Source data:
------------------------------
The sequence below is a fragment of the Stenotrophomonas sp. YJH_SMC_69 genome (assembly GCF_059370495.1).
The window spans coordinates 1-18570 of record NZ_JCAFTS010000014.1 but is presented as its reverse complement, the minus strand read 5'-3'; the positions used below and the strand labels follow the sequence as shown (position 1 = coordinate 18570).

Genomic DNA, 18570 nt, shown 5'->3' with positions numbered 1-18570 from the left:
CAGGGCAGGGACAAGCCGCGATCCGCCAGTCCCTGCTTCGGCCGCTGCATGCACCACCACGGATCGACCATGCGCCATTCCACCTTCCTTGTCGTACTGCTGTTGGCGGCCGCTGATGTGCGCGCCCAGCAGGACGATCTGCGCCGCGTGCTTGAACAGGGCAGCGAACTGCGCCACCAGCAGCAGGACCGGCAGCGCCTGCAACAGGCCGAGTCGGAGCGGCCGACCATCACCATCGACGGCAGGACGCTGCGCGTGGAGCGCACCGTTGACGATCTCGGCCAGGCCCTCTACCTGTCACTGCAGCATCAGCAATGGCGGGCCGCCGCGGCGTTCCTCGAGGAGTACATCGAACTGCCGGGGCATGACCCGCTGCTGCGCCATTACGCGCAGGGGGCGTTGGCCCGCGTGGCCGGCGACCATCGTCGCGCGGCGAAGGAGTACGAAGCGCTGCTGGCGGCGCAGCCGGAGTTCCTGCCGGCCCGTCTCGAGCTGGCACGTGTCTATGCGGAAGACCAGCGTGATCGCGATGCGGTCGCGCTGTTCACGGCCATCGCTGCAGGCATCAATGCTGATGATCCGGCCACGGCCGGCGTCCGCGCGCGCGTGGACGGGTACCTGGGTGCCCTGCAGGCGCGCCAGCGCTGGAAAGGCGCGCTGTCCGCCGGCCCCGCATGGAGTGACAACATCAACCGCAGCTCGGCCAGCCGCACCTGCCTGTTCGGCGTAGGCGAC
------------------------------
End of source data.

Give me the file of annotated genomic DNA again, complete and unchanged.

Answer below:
The sequence below is a fragment of the Stenotrophomonas sp. YJH_SMC_69 genome (assembly GCF_059370495.1).
The window spans coordinates 1-18570 of record NZ_JCAFTS010000014.1 but is presented as its reverse complement, the minus strand read 5'-3'; the positions used below and the strand labels follow the sequence as shown (position 1 = coordinate 18570).

Genomic DNA, 18570 nt, shown 5'->3' with positions numbered 1-18570 from the left:
CAGGGCAGGGACAAGCCGCGATCCGCCAGTCCCTGCTTCGGCCGCTGCATGCACCACCACGGATCGACCATGCGCCATTCCACCTTCCTTGTCGTACTGCTGTTGGCGGCCGCTGATGTGCGCGCCCAGCAGGACGATCTGCGCCGCGTGCTTGAACAGGGCAGCGAACTGCGCCACCAGCAGCAGGACCGGCAGCGCCTGCAACAGGCCGAGTCGGAGCGGCCGACCATCACCATCGACGGCAGGACGCTGCGCGTGGAGCGCACCGTTGACGATCTCGGCCAGGCCCTCTACCTGTCACTGCAGCATCAGCAATGGCGGGCCGCCGCGGCGTTCCTCGAGGAGTACATCGAACTGCCGGGGCATGACCCGCTGCTGCGCCATTACGCGCAGGGGGCGTTGGCCCGCGTGGCCGGCGACCATCGTCGCGCGGCGAAGGAGTACGAAGCGCTGCTGGCGGCGCAGCCGGAGTTCCTGCCGGCCCGTCTCGAGCTGGCACGTGTCTATGCGGAAGACCAGCGTGATCGCGATGCGGTCGCGCTGTTCACGGCCATCGCTGCAGGCATCAATGCTGATGATCCGGCCACGGCCGGCGTCCGCGCGCGCGTGGACGGGTACCTGGGTGCCCTGCAGGCGCGCCAGCGCTGGAAAGGCGCGCTGTCCGCCGGCCCCGCATGGAGTGACAACATCAACCGCAGCTCGGCCAGCCGCACCTGCCTGTTCGGCGTAGGCGAC